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Trying to figure out a front end problem : Vehicle pulls to the right, the top of the left wheel is tilted in more than the bottom(negative camber?)but the right wheel looks fine, and the front tires both have much more inner tread wear.

I tried to check the ball joints and tie rods by moving the wheel left to right and up and down but there was no play. However, only the front left wheel was off the ground - do both front wheels have to be off the ground for this test?
 

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Trying to figure out a front end problem : Vehicle pulls to the right, the top of the left wheel is tilted in more than the bottom(negative camber?)but the right wheel looks fine, and the front tires both have much more inner tread wear.

I tried to check the ball joints and tie rods by moving the wheel left to right and up and down but there was no play. However, only the front left wheel was off the ground - do both front wheels have to be off the ground for this test?
[/b]

Both wheels need to be off the ground. Grab at 12 o'clock and 6, then 3 and 9. Yes, what you described is high negative camber and that will cause inner tire wear.
 

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QUOTE (spridget @ Feb 16 2009, 06:20 PM) index.php?act=findpost&pid=702875
QUOTE (G2 Street Taurus @ Feb 16 2009, 04:02 PM) index.php?act=findpost&pid=702866
Trying to figure out a front end problem : Vehicle pulls to the right, the top of the left wheel is tilted in more than the bottom(negative camber?)but the right wheel looks fine, and the front tires both have much more inner tread wear.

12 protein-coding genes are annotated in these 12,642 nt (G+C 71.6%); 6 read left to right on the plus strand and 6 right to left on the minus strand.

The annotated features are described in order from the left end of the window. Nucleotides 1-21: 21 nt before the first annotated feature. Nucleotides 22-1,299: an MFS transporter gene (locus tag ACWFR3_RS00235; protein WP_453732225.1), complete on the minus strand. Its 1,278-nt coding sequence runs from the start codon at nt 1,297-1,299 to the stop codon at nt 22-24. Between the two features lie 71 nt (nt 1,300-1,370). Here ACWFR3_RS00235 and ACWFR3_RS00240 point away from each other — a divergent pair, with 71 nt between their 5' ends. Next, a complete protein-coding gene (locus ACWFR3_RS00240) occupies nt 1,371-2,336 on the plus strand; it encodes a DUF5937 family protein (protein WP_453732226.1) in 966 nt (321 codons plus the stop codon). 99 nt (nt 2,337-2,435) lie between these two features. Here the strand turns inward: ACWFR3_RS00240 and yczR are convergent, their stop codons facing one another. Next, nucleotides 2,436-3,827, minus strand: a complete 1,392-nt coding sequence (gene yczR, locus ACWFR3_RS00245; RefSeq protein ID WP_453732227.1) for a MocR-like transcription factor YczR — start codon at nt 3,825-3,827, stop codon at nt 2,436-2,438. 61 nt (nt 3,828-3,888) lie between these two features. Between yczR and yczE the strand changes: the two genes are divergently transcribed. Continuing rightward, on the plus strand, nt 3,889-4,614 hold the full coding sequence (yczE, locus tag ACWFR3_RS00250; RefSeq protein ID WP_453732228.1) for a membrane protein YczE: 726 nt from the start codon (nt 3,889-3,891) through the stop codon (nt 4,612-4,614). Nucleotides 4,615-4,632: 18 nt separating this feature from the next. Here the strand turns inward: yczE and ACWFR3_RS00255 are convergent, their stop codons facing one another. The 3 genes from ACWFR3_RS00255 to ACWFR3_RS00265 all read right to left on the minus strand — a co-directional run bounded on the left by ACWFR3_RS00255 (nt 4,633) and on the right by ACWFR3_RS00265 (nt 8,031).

I tried to check the ball joints and tie rods by moving the wheel left to right and up and down but there was no play. However, only the front left wheel was off the ground - do both front wheels have to be off the ground for this test?[/b]

Both wheels need to be off the ground. Grab at 12 o'clock and 6, then 3 and 9. Yes, what you described is high negative camber and that will cause inner tire wear.
[/b][/quote]

The caster/camber is *not adjustable* (without drilling out the top plate). Mine was out, like yours, and I found that the top mount in the strut had badly cracked rubber. I replaced the struts mounts, and upper bearings.
Stupid AAA repair place blamed my problems on inner tie rod and bearings on passenger side only. My outer tie rod on the drivers side was bad, and there was minimal bearing play, so I also bought new hubs and bearings too. total: about $500 from Rock Auto. This $%#^ car better last, since I also put in a new tranny this year too.
 

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You can adjust the caster/camber slightly by moving the subframe. Moving it left/right will adjust camber (on both sides at the same time) and moving it forward or back will adjust caster. Depending on how far out of spec it is, it could possibly be set right again just by shifting the subframe, without having to drill out and move the strut mounting plates.
 

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Start by checking for wear before buying parts. The tierod ends on GenI and GenII have a usable service life of about 100K miles. So if you haven't replacement already, the odds are that they are shot.

The rubber upper strut mounts deform and crack with age, and this could be the cause of your camber problem, if hitting the curb and bending the inner fender/s was not. You can buy camber plates and have them installed to correct the problem, but they are not cheap. So, it pays to try replacing the upper strut mounts first.

Don't buy cheap strut mounts. The ones sold by NAPA are sourced from the Lowest Bidder and the ones that I looked at were very poor quality. I ended up buying new Ford parts. Mkake sure that you replace the bearings at the same time. Test the struts to see if they are any good while you have them off. If you have more than 100K miles on them the odds are that they are dead. The old technique of bouncing the car to see if the struts and shocks are any good does not work any more. Springs are too stiff to allow the bounce you need to determine strut and shock condition. You're probably better off just replacing them while you are in there.
 
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